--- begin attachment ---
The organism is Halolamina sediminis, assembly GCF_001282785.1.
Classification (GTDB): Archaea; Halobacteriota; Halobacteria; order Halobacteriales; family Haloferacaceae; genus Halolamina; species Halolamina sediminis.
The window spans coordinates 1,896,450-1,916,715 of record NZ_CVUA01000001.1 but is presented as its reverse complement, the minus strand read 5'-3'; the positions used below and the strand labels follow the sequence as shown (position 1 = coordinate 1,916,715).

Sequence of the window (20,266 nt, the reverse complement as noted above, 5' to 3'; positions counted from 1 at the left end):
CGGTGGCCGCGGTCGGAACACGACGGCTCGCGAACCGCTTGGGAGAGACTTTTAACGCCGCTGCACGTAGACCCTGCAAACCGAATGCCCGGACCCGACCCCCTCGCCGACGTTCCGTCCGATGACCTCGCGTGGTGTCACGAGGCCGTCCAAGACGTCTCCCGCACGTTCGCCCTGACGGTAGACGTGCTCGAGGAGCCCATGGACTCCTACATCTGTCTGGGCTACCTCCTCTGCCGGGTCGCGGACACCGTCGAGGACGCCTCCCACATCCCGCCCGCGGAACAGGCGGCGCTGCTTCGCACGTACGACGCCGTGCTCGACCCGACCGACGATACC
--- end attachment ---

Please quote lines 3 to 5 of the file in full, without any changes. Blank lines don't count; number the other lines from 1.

The window spans coordinates 1,896,450-1,916,715 of record NZ_CVUA01000001.1 but is presented as its reverse complement, the minus strand read 5'-3'; the positions used below and the strand labels follow the sequence as shown (position 1 = coordinate 1,916,715).

Sequence of the window (20,266 nt, the reverse complement as noted above, 5' to 3'; positions counted from 1 at the left end):
CGGTGGCCGCGGTCGGAACACGACGGCTCGCGAACCGCTTGGGAGAGACTTTTAACGCCGCTGCACGTAGACCCTGCAAACCGAATGCCCGGACCCGACCCCCTCGCCGACGTTCCGTCCGATGACCTCGCGTGGTGTCACGAGGCCGTCCAAGACGTCTCCCGCACGTTCGCCCTGACGGTAGACGTGCTCGAGGAGCCCATGGACTCCTACATCTGTCTGGGCTACCTCCTCTGCCGGGTCGCGGACACCGTCGAGGACGCCTCCCACATCCCGCCCGCGGAACAGGCGGCGCTGCTTCGCACGTACGACGCCGTGCTCGACCCGACCGACGATACC